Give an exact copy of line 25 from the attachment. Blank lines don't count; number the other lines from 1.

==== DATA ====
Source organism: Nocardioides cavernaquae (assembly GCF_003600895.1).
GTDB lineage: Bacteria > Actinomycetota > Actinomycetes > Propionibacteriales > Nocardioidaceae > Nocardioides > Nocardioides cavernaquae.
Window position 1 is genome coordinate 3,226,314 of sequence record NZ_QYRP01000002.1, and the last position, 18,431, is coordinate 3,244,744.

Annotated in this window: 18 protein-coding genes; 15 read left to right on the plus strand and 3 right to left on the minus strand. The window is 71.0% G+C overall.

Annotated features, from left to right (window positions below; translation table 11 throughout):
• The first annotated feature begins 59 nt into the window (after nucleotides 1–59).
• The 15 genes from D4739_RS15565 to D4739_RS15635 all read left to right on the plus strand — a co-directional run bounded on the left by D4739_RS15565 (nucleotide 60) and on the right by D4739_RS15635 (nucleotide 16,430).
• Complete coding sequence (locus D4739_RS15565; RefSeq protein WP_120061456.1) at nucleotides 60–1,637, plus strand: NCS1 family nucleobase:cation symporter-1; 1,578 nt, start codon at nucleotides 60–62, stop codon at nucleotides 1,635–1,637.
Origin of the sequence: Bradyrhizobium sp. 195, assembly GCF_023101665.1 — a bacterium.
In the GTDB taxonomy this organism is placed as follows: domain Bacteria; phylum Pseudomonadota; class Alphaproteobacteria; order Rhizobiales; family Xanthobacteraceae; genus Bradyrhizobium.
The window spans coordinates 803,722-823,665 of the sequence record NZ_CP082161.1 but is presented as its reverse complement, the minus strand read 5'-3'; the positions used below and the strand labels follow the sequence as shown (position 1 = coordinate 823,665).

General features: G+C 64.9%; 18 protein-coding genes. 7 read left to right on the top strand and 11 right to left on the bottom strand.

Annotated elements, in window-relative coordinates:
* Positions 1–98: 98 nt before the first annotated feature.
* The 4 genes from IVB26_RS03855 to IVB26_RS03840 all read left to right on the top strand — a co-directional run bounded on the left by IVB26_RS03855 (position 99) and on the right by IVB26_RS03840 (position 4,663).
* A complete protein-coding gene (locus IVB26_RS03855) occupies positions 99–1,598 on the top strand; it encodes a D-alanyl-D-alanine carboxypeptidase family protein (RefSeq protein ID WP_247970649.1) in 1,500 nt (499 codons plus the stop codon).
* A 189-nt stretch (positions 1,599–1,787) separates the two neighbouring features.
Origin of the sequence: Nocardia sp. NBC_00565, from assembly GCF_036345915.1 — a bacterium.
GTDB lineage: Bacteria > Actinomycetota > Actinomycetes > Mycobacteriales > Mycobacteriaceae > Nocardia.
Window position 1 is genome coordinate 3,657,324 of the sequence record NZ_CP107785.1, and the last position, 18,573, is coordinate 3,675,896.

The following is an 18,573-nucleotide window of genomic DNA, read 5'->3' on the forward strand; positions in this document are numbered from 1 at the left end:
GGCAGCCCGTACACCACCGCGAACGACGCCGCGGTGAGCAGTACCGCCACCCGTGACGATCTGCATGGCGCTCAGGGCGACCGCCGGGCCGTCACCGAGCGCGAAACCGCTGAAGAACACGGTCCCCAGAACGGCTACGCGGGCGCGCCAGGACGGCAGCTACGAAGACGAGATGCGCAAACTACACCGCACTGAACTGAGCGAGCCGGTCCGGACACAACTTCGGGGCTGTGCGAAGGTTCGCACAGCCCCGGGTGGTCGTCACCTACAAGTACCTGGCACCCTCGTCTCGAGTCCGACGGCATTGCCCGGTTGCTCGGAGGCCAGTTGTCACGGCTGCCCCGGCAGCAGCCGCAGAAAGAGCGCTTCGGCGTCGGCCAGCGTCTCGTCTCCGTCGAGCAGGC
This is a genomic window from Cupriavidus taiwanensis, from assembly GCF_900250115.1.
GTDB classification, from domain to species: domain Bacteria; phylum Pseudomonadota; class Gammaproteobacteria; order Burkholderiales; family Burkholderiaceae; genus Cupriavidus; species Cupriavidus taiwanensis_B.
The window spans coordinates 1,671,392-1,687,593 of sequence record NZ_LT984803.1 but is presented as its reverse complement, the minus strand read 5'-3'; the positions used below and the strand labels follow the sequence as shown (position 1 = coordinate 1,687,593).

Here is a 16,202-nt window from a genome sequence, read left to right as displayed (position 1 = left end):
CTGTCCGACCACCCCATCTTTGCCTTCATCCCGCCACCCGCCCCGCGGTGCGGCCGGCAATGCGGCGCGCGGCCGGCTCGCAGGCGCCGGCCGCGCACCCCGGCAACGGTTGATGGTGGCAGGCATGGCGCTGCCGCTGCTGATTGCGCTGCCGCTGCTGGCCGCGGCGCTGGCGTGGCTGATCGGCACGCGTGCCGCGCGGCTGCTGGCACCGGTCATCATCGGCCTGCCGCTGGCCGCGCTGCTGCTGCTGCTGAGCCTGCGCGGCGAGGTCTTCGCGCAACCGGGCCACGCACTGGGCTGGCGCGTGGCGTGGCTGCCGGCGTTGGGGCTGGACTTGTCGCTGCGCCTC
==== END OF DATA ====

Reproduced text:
The window spans coordinates 1,671,392-1,687,593 of sequence record NZ_LT984803.1 but is presented as its reverse complement, the minus strand read 5'-3'; the positions used below and the strand labels follow the sequence as shown (position 1 = coordinate 1,687,593).